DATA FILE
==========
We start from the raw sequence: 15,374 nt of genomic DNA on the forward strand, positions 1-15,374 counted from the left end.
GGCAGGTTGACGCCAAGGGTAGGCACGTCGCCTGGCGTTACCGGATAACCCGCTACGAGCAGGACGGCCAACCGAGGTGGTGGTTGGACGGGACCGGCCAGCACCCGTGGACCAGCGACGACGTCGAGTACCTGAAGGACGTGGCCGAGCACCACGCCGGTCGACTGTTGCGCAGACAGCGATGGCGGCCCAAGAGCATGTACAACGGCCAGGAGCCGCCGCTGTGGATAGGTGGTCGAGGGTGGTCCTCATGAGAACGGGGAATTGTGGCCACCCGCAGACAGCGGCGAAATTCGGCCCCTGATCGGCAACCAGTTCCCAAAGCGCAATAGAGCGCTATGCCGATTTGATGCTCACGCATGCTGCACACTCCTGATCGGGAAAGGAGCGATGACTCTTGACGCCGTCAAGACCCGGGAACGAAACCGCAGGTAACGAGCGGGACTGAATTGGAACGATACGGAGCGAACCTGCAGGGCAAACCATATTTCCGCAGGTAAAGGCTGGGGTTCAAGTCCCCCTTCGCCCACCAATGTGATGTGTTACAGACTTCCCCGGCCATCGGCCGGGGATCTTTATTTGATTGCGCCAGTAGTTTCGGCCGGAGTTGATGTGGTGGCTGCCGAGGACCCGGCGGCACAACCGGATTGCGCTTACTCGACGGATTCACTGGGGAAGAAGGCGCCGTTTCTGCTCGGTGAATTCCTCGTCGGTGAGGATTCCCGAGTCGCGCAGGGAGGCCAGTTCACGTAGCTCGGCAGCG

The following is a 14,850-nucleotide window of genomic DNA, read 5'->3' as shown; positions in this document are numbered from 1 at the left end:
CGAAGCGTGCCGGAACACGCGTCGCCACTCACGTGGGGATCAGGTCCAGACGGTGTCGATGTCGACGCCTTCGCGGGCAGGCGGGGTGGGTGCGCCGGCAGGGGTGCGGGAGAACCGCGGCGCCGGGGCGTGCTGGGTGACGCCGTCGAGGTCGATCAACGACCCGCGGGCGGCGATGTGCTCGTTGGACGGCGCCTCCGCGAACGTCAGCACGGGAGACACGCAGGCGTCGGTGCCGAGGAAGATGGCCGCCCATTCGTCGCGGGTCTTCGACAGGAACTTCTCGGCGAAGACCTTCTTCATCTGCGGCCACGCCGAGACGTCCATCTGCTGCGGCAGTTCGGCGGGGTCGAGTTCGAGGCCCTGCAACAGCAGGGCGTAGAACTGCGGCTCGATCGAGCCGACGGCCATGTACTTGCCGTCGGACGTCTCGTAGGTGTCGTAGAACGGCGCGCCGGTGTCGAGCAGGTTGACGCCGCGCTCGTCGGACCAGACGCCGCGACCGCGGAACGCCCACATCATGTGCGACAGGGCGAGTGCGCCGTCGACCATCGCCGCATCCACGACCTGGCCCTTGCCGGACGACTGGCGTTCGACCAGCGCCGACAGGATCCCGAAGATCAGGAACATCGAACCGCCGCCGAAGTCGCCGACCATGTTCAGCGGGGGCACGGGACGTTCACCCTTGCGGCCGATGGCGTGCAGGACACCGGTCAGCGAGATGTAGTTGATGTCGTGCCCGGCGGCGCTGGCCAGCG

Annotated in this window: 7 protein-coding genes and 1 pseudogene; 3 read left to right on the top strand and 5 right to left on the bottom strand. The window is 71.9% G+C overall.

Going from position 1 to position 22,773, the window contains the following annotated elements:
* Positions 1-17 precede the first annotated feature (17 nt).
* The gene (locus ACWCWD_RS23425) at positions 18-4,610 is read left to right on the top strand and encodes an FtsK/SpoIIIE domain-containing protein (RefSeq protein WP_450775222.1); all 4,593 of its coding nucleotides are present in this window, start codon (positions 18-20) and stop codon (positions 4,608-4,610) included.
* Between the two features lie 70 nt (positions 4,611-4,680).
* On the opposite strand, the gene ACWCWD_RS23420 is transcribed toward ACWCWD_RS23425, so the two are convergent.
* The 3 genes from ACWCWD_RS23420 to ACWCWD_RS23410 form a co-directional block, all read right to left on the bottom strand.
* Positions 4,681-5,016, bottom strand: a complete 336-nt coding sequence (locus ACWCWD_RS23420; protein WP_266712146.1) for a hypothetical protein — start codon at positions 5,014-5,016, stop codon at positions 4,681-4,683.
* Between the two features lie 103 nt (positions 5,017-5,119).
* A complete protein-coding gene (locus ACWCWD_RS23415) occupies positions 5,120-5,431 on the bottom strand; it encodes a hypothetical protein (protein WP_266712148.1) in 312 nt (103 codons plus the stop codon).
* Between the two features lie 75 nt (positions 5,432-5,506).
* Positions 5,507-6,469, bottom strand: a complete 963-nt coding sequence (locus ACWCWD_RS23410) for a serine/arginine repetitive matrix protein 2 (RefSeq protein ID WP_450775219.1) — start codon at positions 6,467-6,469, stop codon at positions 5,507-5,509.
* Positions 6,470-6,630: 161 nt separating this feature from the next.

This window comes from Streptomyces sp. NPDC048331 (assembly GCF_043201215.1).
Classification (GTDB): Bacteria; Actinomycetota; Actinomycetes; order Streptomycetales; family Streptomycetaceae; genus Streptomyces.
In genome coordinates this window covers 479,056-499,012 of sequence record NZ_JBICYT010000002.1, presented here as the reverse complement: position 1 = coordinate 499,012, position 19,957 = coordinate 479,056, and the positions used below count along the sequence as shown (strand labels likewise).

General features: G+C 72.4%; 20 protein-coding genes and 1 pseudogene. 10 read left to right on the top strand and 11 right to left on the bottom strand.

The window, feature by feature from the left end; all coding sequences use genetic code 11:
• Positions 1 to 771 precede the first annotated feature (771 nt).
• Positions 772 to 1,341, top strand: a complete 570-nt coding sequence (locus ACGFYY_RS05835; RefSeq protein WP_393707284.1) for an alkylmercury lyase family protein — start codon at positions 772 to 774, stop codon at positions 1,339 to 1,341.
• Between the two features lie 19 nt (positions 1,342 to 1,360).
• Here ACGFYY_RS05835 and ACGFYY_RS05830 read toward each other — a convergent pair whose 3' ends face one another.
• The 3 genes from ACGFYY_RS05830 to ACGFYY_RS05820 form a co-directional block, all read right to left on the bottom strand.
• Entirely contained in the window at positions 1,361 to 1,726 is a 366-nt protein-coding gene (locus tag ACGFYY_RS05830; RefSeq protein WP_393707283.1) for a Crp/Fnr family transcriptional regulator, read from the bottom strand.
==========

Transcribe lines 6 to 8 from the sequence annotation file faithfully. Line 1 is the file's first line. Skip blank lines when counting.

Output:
Going from position 1 to position 22,773, the window contains the following annotated elements:
* Positions 1-17 precede the first annotated feature (17 nt).
* The gene (locus ACWCWD_RS23425) at positions 18-4,610 is read left to right on the top strand and encodes an FtsK/SpoIIIE domain-containing protein (RefSeq protein WP_450775222.1); all 4,593 of its coding nucleotides are present in this window, start codon (positions 18-20) and stop codon (positions 4,608-4,610) included.